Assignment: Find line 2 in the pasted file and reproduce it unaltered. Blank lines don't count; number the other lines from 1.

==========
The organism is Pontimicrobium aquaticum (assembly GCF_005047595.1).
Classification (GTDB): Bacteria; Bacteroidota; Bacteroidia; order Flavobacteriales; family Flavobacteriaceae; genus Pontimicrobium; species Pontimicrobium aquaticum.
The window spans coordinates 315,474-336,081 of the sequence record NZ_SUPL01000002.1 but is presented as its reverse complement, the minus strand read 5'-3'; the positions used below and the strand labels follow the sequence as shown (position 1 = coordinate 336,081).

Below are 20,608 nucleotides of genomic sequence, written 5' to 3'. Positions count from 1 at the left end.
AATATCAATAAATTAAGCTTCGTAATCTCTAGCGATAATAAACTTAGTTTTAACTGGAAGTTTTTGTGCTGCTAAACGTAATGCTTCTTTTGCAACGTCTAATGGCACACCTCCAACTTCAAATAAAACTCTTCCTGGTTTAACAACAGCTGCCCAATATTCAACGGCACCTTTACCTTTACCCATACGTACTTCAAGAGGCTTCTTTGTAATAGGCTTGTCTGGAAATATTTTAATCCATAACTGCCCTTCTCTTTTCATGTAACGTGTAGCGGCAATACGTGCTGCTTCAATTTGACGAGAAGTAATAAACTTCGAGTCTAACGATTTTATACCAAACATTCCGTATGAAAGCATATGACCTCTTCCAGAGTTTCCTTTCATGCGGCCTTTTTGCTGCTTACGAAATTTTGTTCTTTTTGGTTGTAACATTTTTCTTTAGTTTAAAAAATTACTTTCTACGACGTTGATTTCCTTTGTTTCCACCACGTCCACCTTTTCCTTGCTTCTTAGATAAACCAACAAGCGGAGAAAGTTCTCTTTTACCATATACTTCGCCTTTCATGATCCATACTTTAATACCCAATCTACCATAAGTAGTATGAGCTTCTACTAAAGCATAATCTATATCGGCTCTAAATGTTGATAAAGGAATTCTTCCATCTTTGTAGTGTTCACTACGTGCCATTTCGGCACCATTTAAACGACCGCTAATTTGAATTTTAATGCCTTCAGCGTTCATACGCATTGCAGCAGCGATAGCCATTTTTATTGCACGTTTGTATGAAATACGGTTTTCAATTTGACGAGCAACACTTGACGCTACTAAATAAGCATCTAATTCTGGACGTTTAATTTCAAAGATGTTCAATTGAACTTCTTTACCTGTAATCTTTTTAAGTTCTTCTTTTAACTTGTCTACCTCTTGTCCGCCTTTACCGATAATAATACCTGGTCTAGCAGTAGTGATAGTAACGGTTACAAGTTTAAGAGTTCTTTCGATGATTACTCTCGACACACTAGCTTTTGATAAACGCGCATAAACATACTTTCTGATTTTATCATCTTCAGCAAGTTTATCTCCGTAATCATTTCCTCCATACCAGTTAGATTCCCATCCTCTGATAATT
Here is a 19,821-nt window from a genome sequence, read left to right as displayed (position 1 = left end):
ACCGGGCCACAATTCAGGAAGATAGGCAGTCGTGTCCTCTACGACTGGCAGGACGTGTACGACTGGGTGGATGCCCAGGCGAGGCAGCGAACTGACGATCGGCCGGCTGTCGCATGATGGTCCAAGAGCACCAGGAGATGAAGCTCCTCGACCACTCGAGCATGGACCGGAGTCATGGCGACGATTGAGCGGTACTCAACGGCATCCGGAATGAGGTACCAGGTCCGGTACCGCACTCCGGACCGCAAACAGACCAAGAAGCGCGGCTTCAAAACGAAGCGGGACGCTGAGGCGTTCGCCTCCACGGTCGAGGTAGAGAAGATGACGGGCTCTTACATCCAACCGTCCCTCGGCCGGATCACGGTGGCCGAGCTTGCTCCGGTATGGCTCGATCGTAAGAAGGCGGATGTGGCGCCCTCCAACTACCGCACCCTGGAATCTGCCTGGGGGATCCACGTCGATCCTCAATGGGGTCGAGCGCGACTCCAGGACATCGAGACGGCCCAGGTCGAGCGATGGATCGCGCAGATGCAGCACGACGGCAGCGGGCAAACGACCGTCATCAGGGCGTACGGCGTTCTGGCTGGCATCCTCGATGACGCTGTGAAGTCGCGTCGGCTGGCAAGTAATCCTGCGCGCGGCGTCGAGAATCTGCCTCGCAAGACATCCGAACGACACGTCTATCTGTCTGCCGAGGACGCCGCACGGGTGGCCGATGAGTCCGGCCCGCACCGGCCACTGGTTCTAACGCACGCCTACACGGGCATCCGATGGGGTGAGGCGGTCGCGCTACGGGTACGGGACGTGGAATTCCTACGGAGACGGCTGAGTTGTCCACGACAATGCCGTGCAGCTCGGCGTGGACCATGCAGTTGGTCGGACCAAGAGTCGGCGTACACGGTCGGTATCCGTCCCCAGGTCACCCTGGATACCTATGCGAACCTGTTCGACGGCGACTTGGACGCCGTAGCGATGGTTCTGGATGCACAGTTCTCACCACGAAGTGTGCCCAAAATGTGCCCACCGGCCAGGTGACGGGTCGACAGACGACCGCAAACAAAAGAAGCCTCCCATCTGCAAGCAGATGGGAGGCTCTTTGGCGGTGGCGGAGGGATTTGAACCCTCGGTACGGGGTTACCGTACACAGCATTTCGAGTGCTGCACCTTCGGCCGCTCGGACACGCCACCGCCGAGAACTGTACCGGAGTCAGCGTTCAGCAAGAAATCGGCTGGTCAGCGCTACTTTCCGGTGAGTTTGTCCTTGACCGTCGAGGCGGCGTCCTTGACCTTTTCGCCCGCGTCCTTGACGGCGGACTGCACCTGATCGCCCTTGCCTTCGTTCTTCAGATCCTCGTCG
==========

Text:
Classification (GTDB): Bacteria; Bacteroidota; Bacteroidia; order Flavobacteriales; family Flavobacteriaceae; genus Pontimicrobium; species Pontimicrobium aquaticum.